With roots in the positive psychology movement, resilience has quickly emerged in the past 20 years as an important quality and skill for helping adults thrive in their lives and professions. While a number of books and articles have been written about resilience-building strategies in the past ten years, relatively few of these sources are grounded in empirical research or explain how a strategy impacts the human nervous system.
To address this gap, two researchers recently published an article that identifies a useful framework for making sense of resilience-building strategies as well as perspectives on critical factors associated with coaching for resilience (Tabibnia & Radecki, 2018). This framework is based on empirical research anchored in neuroscience and brain plasticity. The two primary pathways they identified include:
Behavioral strategies including stress reduction, physical well-being, and social connection.
Cognitive strategies designed to regulate emotions, manage biased thinking and enhance mindfulness.
In addition, the researchers noted the importance of certain attitudinal factors, such as a growth mindset.
Overall, the article identifies 15 potential ways to enhance one’s resilience and links each to the specific aspect of the nervous system impacted.
The value of this comprehensive literature review from the past 15 years is substantial for both theory and practice. It presents a useful summary and categorization of the literature to identify research opportunities to enhance our collective knowledge of this topic, as well as providing evidence-based strategies for helping people thrive in their lives and work.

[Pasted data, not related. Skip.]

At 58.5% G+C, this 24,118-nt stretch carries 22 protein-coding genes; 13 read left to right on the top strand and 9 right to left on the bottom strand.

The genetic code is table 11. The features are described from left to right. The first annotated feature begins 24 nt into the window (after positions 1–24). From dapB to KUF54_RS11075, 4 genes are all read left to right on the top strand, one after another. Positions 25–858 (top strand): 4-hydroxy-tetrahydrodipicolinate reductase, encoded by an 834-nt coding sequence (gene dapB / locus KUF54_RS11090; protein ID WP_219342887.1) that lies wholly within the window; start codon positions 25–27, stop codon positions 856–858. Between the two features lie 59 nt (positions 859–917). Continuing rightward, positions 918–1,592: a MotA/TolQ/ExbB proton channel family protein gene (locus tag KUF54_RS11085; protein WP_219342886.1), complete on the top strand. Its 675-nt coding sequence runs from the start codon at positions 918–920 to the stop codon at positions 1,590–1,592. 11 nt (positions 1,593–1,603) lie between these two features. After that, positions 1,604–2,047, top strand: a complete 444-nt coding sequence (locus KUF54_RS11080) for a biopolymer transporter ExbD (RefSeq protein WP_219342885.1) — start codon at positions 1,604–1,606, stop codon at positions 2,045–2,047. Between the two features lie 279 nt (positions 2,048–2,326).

Tabibnia, G. and Radecki, D. (2018). “Resilience training that can change the brain,” Consulting Psychology Journal: Practice and Research, Vol. 70 No. 1, pp. 59-88.
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Dr. Kevin Nourse has more than 25 years of experience developing resilient change leaders. He is the founder of Nourse Leadership Strategies, a coaching and leadership development firm based in Southern California and Washington, DC. For more information, contact Kevin at 310.715.8315 or firstname.lastname@example.org
(c) 2018 Kevin Nourse